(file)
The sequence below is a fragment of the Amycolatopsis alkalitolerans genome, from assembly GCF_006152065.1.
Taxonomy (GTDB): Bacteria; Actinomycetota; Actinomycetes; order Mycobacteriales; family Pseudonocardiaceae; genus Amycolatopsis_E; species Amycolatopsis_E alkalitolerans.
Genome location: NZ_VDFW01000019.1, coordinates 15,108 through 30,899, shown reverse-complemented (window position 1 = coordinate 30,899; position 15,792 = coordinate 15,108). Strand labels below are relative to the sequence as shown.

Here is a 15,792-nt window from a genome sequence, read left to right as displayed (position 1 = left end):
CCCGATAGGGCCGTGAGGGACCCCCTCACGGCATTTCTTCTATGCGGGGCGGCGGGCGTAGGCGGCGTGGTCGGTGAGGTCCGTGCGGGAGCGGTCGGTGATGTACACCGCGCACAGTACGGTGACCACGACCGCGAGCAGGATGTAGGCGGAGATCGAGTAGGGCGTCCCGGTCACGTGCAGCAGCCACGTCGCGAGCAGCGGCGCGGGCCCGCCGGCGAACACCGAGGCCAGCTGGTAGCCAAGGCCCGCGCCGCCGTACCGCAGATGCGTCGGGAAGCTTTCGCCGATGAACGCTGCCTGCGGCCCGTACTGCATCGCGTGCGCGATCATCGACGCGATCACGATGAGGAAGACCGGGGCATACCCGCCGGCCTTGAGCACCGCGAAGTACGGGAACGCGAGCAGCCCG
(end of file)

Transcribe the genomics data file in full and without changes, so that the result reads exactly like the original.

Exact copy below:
The sequence below is a fragment of the Amycolatopsis alkalitolerans genome, from assembly GCF_006152065.1.
Taxonomy (GTDB): Bacteria; Actinomycetota; Actinomycetes; order Mycobacteriales; family Pseudonocardiaceae; genus Amycolatopsis_E; species Amycolatopsis_E alkalitolerans.
Genome location: NZ_VDFW01000019.1, coordinates 15,108 through 30,899, shown reverse-complemented (window position 1 = coordinate 30,899; position 15,792 = coordinate 15,108). Strand labels below are relative to the sequence as shown.

Here is a 15,792-nt window from a genome sequence, read left to right as displayed (position 1 = left end):
CCCGATAGGGCCGTGAGGGACCCCCTCACGGCATTTCTTCTATGCGGGGCGGCGGGCGTAGGCGGCGTGGTCGGTGAGGTCCGTGCGGGAGCGGTCGGTGATGTACACCGCGCACAGTACGGTGACCACGACCGCGAGCAGGATGTAGGCGGAGATCGAGTAGGGCGTCCCGGTCACGTGCAGCAGCCACGTCGCGAGCAGCGGCGCGGGCCCGCCGGCGAACACCGAGGCCAGCTGGTAGCCAAGGCCCGCGCCGCCGTACCGCAGATGCGTCGGGAAGCTTTCGCCGATGAACGCTGCCTGCGGCCCGTACTGCATCGCGTGCGCGATCATCGACGCGATCACGATGAGGAAGACCGGGGCATACCCGCCGGCCTTGAGCACCGCGAAGTACGGGAACGCGAGCAGCCCG